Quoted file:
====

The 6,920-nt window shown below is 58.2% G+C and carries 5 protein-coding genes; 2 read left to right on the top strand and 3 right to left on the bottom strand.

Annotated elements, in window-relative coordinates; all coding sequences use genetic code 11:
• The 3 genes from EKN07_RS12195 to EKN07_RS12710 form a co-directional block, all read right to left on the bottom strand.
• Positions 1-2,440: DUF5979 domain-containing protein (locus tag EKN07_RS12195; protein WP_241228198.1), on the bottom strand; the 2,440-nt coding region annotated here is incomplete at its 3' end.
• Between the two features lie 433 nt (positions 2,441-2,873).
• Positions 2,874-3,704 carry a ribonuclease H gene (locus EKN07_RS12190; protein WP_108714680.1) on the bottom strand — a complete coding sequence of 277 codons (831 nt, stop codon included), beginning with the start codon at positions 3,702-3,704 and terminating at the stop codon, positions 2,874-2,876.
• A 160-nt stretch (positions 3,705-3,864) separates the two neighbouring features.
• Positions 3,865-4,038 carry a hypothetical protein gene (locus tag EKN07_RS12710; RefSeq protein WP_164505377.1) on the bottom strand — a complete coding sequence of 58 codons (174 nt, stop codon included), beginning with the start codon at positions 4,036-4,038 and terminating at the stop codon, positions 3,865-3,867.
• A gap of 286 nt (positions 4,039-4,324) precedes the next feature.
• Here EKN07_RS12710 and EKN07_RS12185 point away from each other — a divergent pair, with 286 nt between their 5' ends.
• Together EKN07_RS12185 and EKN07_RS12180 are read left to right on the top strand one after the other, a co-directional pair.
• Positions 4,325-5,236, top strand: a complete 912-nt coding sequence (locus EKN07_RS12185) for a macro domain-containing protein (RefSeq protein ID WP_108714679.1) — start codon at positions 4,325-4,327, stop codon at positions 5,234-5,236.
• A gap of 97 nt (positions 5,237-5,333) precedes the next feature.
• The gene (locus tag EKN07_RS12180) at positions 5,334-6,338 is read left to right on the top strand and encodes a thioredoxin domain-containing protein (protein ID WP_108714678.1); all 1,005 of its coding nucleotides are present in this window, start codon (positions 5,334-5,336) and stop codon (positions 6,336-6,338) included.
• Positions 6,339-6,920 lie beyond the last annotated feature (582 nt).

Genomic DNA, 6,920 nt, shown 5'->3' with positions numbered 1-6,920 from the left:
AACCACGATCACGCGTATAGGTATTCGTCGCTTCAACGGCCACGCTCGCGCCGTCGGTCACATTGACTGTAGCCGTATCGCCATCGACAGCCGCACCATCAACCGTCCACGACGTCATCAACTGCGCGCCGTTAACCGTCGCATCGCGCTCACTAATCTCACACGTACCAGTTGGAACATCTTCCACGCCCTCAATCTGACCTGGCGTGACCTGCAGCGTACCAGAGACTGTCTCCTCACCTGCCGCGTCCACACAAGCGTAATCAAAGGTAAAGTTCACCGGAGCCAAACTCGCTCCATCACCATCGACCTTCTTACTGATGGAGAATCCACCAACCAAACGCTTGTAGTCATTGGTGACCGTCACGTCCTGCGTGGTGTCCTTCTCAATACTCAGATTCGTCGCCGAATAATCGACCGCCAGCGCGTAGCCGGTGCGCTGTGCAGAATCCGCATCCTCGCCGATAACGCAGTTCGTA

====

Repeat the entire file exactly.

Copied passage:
The 6,920-nt window shown below is 58.2% G+C and carries 5 protein-coding genes; 2 read left to right on the top strand and 3 right to left on the bottom strand.

Annotated elements, in window-relative coordinates; all coding sequences use genetic code 11:
• The 3 genes from EKN07_RS12195 to EKN07_RS12710 form a co-directional block, all read right to left on the bottom strand.
• Positions 1-2,440: DUF5979 domain-containing protein (locus tag EKN07_RS12195; protein WP_241228198.1), on the bottom strand; the 2,440-nt coding region annotated here is incomplete at its 3' end.
• Between the two features lie 433 nt (positions 2,441-2,873).
• Positions 2,874-3,704 carry a ribonuclease H gene (locus EKN07_RS12190; protein WP_108714680.1) on the bottom strand — a complete coding sequence of 277 codons (831 nt, stop codon included), beginning with the start codon at positions 3,702-3,704 and terminating at the stop codon, positions 2,874-2,876.
• A 160-nt stretch (positions 3,705-3,864) separates the two neighbouring features.
• Positions 3,865-4,038 carry a hypothetical protein gene (locus tag EKN07_RS12710; RefSeq protein WP_164505377.1) on the bottom strand — a complete coding sequence of 58 codons (174 nt, stop codon included), beginning with the start codon at positions 4,036-4,038 and terminating at the stop codon, positions 3,865-3,867.
• A gap of 286 nt (positions 4,039-4,324) precedes the next feature.
• Here EKN07_RS12710 and EKN07_RS12185 point away from each other — a divergent pair, with 286 nt between their 5' ends.
• Together EKN07_RS12185 and EKN07_RS12180 are read left to right on the top strand one after the other, a co-directional pair.
• Positions 4,325-5,236, top strand: a complete 912-nt coding sequence (locus EKN07_RS12185) for a macro domain-containing protein (RefSeq protein ID WP_108714679.1) — start codon at positions 4,325-4,327, stop codon at positions 5,234-5,236.
• A gap of 97 nt (positions 5,237-5,333) precedes the next feature.
• The gene (locus tag EKN07_RS12180) at positions 5,334-6,338 is read left to right on the top strand and encodes a thioredoxin domain-containing protein (protein ID WP_108714678.1); all 1,005 of its coding nucleotides are present in this window, start codon (positions 5,334-5,336) and stop codon (positions 6,336-6,338) included.
• Positions 6,339-6,920 lie beyond the last annotated feature (582 nt).

Genomic DNA, 6,920 nt, shown 5'->3' with positions numbered 1-6,920 from the left:
AACCACGATCACGCGTATAGGTATTCGTCGCTTCAACGGCCACGCTCGCGCCGTCGGTCACATTGACTGTAGCCGTATCGCCATCGACAGCCGCACCATCAACCGTCCACGACGTCATCAACTGCGCGCCGTTAACCGTCGCATCGCGCTCACTAATCTCACACGTACCAGTTGGAACATCTTCCACGCCCTCAATCTGACCTGGCGTGACCTGCAGCGTACCAGAGACTGTCTCCTCACCTGCCGCGTCCACACAAGCGTAATCAAAGGTAAAGTTCACCGGAGCCAAACTCGCTCCATCACCATCGACCTTCTTACTGATGGAGAATCCACCAACCAAACGCTTGTAGTCATTGGTGACCGTCACGTCCTGCGTGGTGTCCTTCTCAATACTCAGATTCGTCGCCGAATAATCGACCGCCAGCGCGTAGCCGGTGCGCTGTGCAGAATCCGCATCCTCGCCGATAACGCAGTTCGTA